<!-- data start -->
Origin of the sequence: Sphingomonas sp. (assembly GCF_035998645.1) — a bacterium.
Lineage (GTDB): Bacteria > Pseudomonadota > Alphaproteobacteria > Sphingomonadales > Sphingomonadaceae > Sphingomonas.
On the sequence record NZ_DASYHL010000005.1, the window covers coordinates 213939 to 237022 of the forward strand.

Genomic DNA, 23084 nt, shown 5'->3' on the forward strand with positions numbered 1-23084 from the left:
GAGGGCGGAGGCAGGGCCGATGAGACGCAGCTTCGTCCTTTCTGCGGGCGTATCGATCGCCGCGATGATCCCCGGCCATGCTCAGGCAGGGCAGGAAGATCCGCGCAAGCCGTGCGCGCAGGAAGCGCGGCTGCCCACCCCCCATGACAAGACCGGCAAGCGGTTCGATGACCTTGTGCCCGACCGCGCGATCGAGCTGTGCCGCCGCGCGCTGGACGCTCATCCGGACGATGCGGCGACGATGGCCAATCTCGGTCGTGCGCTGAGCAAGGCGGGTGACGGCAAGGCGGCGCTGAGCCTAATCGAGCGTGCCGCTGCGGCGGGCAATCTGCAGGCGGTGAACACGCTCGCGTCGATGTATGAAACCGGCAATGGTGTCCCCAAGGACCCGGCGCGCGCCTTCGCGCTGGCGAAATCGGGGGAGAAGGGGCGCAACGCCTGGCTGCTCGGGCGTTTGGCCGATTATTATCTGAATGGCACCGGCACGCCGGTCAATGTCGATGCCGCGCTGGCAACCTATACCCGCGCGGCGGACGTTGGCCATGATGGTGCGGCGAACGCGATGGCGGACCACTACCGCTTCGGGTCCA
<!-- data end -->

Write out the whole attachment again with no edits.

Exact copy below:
Origin of the sequence: Sphingomonas sp. (assembly GCF_035998645.1) — a bacterium.
Lineage (GTDB): Bacteria > Pseudomonadota > Alphaproteobacteria > Sphingomonadales > Sphingomonadaceae > Sphingomonas.
On the sequence record NZ_DASYHL010000005.1, the window covers coordinates 213939 to 237022 of the forward strand.

Genomic DNA, 23084 nt, shown 5'->3' on the forward strand with positions numbered 1-23084 from the left:
GAGGGCGGAGGCAGGGCCGATGAGACGCAGCTTCGTCCTTTCTGCGGGCGTATCGATCGCCGCGATGATCCCCGGCCATGCTCAGGCAGGGCAGGAAGATCCGCGCAAGCCGTGCGCGCAGGAAGCGCGGCTGCCCACCCCCCATGACAAGACCGGCAAGCGGTTCGATGACCTTGTGCCCGACCGCGCGATCGAGCTGTGCCGCCGCGCGCTGGACGCTCATCCGGACGATGCGGCGACGATGGCCAATCTCGGTCGTGCGCTGAGCAAGGCGGGTGACGGCAAGGCGGCGCTGAGCCTAATCGAGCGTGCCGCTGCGGCGGGCAATCTGCAGGCGGTGAACACGCTCGCGTCGATGTATGAAACCGGCAATGGTGTCCCCAAGGACCCGGCGCGCGCCTTCGCGCTGGCGAAATCGGGGGAGAAGGGGCGCAACGCCTGGCTGCTCGGGCGTTTGGCCGATTATTATCTGAATGGCACCGGCACGCCGGTCAATGTCGATGCCGCGCTGGCAACCTATACCCGCGCGGCGGACGTTGGCCATGATGGTGCGGCGAACGCGATGGCGGACCACTACCGCTTCGGGTCCA